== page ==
Many pet owners choose to keep their beloved cats indoors. Often this is due to concerns over nearby busy roads, bullying neighbourhood cats, illnesses or unwanted pregnancies. But living indoors can mean your cat is unable to exhibit his or her natural behaviour and can lead to them becoming stressed or aggressive. Fortunately, some breeds are better suited as indoor cats and living with families, and there are actions you can take to help your cat feel at ease inside your home.
What cats make the best indoor cats?
While all cats need some level of mental and physical stimulation to be happy, some are better suited than others to a life indoors. Of course, with restricted access to external stimulation, indoor cats will demand more of your time for affection, play and grooming.
- British Shorthair: Highly intelligent but are happy to stay inside provided they can play with toys and people
- Cornish / Devon Rex: these perpetual kittens are highly sociable and like to play at hunting
- Sphynx: these cats are hugely sociable and love regular play and affection. They also need a lot of grooming to care for their hairless skin.
Which breed of indoor cat is the friendliest?
A cat that stays indoors is one who should exhibit friendly behaviour. Such breeds are more likely to enjoy frequent social interaction and so be happy to share his or her living space with other people and pets. The following cats are known for their loyalty, love of affection (be it play or grooming) and are much more tolerant of people:
- Moggy: these mixed breeds can vary in their personality but are normally very loyal once they are settled and very happy to live indoors when they receive sufficient attention
- Persian: relaxed but used to being spoiled; the more you groom them, the more affectionate they will become
- Ragdoll: one of the most trusting breeds of new people and are low maintenance except for frequent affection
- Siamese: one of the gentlest breeds, they make excellent family pets because they are tolerant of children and enjoy exploring their surroundings.
Which are the hypoallergenic cat breeds?
Approximately 10% of people are allergic to cats, yet they are the UK’s second-most-popular pet after dogs. As such there are plenty of cat owners who, despite their allergy, still long to live with a pet cat. Fortunately, hypoallergenic cat breeds are those that are less likely to cause an allergic response. These include: Balinese, Bengal, Russian Blue, Siberian, and the Sphynx.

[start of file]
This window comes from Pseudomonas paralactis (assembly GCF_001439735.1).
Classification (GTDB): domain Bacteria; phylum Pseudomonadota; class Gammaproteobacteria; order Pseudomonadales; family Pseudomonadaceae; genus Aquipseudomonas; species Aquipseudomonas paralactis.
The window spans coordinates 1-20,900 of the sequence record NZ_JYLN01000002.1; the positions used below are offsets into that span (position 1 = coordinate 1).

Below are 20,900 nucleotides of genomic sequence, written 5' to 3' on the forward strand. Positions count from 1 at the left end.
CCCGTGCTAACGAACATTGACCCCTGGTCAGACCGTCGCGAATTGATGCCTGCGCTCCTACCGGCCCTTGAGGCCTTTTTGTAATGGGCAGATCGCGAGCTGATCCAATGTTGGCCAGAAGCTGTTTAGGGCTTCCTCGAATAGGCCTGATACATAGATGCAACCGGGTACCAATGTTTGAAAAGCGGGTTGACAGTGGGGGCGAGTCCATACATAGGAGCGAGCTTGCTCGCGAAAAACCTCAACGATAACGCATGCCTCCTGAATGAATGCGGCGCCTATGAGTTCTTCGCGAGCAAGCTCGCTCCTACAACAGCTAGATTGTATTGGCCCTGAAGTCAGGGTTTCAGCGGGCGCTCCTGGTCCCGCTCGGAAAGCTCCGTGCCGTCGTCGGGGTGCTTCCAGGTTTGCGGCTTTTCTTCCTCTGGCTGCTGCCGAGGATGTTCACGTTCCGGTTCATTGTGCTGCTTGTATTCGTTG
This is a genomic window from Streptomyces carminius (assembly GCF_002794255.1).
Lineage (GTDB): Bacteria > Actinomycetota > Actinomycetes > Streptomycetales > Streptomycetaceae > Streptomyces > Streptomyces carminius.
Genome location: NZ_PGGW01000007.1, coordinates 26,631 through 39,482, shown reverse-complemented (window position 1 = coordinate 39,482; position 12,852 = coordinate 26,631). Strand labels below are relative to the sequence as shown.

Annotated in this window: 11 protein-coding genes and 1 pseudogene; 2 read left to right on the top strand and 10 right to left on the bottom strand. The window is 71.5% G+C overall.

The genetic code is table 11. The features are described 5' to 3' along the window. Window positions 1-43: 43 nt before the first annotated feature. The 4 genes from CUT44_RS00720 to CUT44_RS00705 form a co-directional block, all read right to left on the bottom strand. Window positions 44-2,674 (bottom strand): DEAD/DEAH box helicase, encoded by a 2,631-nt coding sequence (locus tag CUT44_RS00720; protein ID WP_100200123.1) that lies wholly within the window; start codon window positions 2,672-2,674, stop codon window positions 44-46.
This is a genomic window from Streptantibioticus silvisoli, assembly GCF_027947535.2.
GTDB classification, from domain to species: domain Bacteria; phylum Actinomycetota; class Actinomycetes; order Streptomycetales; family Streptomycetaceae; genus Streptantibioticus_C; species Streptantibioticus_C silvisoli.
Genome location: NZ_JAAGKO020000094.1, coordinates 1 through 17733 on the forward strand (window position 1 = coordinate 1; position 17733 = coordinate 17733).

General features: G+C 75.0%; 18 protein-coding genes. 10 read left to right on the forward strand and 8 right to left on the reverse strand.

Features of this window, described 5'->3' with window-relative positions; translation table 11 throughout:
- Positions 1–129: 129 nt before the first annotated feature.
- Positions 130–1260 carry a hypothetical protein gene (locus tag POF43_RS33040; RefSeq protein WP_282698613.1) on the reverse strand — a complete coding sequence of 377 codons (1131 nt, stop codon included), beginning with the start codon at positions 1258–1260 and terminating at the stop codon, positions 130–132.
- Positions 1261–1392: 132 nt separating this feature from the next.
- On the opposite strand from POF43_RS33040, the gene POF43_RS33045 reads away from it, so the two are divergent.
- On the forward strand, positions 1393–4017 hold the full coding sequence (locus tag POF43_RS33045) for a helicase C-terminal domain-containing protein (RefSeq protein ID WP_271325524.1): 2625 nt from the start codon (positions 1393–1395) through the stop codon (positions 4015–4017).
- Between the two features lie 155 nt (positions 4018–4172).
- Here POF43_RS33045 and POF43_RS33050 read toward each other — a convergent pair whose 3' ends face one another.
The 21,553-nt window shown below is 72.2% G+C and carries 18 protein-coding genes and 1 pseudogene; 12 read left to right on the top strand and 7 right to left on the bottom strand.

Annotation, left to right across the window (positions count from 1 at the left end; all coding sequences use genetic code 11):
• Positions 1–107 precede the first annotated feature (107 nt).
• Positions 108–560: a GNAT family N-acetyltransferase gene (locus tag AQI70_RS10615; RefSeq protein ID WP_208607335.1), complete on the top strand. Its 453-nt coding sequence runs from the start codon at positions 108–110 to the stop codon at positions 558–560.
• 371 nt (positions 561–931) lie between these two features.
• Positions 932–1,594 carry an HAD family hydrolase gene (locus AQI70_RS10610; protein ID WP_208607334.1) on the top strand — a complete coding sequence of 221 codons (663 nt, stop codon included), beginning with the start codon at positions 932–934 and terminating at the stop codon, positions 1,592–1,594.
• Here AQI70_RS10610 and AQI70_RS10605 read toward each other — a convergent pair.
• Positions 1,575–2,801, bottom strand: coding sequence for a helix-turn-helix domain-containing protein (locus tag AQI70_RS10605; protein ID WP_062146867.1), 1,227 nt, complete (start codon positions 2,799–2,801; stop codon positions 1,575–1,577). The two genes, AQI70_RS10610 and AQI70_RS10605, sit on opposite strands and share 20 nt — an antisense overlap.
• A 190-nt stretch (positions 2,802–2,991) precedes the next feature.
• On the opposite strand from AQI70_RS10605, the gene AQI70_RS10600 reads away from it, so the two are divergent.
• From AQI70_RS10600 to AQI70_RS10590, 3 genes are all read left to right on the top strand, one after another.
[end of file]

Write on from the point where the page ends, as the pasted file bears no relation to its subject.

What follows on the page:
How do you keep an indoor cat happy?
Indoor confinement can reduce your cat’s ability to express their natural behaviour and restrict their opportunities for exercise and mental stimulation, all of which can cause your cat to feel stressed. Therefore, it is important to find ways to improve your cat’s indoor environment:
- Scratching posts– not only will scratching posts help save your furniture, but they allow for natural behaviour to be exhibited and help maintain claw condition.
- Think height – cats enjoy being up high, so they can avoid any perceived threats. Cat trees with perches or shelves help provide security.
- Security and space – indoor cats are space restricted, so respect their personal space to avoid stress. Provide secure sleeping areas where they can relax alone.
- Opportunities for play – cats love to chase, so fishing rod toys or small cat safe balls are perfect to encourage exercise. Small prey like toys can be used to help mimic natural behaviour and feeding balls can be used to encourage activity. Rotate the toys available to them to alleviate boredom.
- Social interaction – take time to interact with your cat via grooming or play but read your cat’s body language as each cat will vary with their need for interaction.
- Multiple resources – reduce stress in multi-cat households by offering multiples of key resources – litter trays, food and water bowls, scratching posts and sleeping areas.
Also, boredom may lead to increased attention to food and over-sleeping, resulting in weight gain. Using puzzle feeders or mazes helps slow down your cat’s consumption and provides mental stimulation. If they struggle to regulate their own food intake, choose a meal diet which contains less fat to suit the lower activity levels of housecats.